Janjic: No one would be happier than Putin if there had been a shooting in northern Kosovo
The current situation in Kosovo is a phase that can be called a security crisis and it is coming to an end, Dusan Janjic, President of the Forum for Ethnic Relations, told FoNet. Janjic believes that the crisis has reached its peak and that the last politician has realised that armed clashes are possible.
Barricades were just one tool in the management conflict and the policy of reciprocity that both Belgrade and Pristina, as well as Vucic and Kurti, were “caught up” in, Janjic said.
The timing of their introduction was not appropriate, he stressed, and their counter-effect was also evident.
It is usual that behind the barricades of armed people there is always someone who organises them, and this is usually the political parties, Janjic recalled, assessing that in this case the state of Serbia joined in, “as it was in the 1990s”.
He stressed that barricades as a means of struggle require total control and pointed out that the current barricades do not have the general support of the citizens, which in such cases must exist not only in the north of Kosovo, but also in Serbia. .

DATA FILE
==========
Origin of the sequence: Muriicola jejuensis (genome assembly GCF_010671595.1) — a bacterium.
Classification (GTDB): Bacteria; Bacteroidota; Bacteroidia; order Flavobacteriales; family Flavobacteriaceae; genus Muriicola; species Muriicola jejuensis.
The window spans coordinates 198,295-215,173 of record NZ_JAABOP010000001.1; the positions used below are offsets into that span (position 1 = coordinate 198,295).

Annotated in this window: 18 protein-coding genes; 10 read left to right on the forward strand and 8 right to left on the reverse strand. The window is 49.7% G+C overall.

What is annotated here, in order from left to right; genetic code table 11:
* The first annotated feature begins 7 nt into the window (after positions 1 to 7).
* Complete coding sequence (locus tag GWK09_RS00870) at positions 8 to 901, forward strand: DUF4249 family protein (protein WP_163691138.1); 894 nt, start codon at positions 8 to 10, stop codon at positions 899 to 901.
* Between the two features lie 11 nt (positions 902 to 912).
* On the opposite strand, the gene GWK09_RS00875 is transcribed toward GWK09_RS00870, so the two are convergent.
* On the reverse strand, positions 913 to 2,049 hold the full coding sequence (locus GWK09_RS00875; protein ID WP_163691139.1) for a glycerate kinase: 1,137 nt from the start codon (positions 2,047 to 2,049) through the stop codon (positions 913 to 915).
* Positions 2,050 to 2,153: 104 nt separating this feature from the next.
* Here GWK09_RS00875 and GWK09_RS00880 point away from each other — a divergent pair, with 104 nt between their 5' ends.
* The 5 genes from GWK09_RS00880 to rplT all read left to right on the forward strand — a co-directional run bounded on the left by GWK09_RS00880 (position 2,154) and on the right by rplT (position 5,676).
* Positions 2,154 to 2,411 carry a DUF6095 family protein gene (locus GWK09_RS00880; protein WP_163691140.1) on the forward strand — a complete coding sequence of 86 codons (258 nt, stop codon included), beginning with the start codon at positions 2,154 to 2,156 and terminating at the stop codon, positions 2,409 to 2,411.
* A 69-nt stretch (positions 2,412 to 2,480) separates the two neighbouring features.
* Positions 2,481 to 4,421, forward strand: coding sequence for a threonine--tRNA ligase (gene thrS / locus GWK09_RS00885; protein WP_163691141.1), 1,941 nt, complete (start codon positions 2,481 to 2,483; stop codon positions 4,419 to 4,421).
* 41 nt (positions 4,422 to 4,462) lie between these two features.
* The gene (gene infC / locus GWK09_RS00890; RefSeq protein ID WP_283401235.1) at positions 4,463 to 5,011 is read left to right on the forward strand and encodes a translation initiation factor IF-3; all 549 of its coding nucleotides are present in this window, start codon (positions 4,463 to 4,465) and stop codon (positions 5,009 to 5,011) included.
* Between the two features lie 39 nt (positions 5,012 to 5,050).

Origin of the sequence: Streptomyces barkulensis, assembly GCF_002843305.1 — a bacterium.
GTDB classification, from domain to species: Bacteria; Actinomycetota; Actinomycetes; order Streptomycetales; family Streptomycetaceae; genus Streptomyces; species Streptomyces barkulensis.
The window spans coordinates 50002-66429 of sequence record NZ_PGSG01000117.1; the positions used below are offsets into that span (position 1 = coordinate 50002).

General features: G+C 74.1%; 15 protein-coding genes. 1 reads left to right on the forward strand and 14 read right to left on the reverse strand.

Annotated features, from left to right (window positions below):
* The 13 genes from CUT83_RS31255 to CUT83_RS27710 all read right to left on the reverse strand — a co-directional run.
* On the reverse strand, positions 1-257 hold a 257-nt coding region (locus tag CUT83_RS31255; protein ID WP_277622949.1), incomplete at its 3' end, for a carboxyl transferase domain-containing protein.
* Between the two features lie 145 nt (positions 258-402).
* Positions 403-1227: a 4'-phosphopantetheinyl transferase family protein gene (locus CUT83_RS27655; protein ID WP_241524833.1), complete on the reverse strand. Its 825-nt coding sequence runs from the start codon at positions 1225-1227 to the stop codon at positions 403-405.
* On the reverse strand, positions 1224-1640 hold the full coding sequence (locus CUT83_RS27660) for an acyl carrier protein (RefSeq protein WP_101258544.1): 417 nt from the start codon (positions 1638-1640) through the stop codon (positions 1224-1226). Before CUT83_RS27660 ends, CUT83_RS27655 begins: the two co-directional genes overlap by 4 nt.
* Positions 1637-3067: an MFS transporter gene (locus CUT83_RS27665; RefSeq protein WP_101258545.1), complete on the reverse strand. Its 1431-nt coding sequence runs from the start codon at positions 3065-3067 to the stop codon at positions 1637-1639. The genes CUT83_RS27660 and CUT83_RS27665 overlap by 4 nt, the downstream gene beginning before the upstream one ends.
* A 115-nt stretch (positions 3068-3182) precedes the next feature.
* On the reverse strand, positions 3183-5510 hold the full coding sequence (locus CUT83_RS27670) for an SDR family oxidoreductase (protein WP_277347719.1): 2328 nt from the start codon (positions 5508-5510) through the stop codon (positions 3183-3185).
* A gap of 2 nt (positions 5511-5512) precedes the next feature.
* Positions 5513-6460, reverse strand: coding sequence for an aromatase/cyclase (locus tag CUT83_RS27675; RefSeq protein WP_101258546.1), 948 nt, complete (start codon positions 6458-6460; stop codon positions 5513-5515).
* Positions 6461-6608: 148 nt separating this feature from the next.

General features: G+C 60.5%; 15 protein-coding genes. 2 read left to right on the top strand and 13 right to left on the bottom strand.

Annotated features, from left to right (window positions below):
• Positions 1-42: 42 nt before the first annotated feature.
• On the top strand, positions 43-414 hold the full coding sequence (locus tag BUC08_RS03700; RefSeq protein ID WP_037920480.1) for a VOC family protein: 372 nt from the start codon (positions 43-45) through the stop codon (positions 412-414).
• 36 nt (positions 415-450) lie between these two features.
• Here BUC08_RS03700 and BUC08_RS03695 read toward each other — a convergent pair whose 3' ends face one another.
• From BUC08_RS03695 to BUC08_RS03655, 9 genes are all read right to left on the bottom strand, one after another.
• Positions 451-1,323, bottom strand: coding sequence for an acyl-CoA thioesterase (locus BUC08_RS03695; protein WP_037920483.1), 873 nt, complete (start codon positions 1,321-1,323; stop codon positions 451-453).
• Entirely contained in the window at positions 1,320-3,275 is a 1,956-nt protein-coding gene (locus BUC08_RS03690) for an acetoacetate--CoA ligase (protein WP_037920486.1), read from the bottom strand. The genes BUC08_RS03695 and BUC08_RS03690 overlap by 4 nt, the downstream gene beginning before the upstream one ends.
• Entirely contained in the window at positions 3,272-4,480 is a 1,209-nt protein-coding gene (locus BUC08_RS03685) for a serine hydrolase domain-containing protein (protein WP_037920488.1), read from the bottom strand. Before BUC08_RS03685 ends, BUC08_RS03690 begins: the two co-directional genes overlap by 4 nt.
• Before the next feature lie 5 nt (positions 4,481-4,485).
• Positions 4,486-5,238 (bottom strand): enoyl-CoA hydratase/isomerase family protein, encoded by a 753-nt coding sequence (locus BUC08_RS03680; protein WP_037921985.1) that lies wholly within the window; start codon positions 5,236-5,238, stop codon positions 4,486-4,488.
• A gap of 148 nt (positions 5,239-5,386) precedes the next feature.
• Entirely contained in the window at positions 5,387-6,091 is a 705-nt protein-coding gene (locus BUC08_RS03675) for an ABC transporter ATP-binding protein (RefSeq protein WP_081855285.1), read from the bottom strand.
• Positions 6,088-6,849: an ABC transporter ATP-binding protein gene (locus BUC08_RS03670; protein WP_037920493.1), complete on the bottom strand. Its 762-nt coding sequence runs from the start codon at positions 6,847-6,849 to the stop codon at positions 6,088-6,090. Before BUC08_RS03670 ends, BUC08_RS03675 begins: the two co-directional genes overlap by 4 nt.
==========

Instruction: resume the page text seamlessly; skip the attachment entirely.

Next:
According to him, the barricades were carried out and agreed “in a narrow circle” and are aimed at “uninformed citizens who have already been mistreated by the crisis”.
The problem is controlling those who would abuse the barricades, he said, noting that the biggest risk here is not people from the north of Kosovo and those controlled by Belgrade, but those who are not controlled by anyone, because of the context of the Ukrainian war.
“Nobody would be happier than Putin if we were playing and shooting in the north (of Kosovo). “There was shooting, but that was already the stage when we were negotiating what to do with the barricades,” said Janjić.
What the media interpreted as “a rattling of weapons, a story about special forces and howitzers”, he himself sees as “a mechanism of preparation for the removal of the barricades”.
In his view, there are “only negotiations ahead”, because the barricades were put up by a unilateral decision, in reciprocity for Pristina’s actions.
Those negotiations will first have to be about the consequences of the barricades, about the return of the Serbian list and the restoration of the legality and legitimacy of Kosovo’s institutions among the Serbs, and only then will the “famous talks” about the future and status in the United Nations follow, Janjić said.
He pointed out that the Kosovo crisis is specific, that it is a “spiral” and that its essence is status, but that this crisis is “spreading and rising”, which is why status cannot be reached./N1/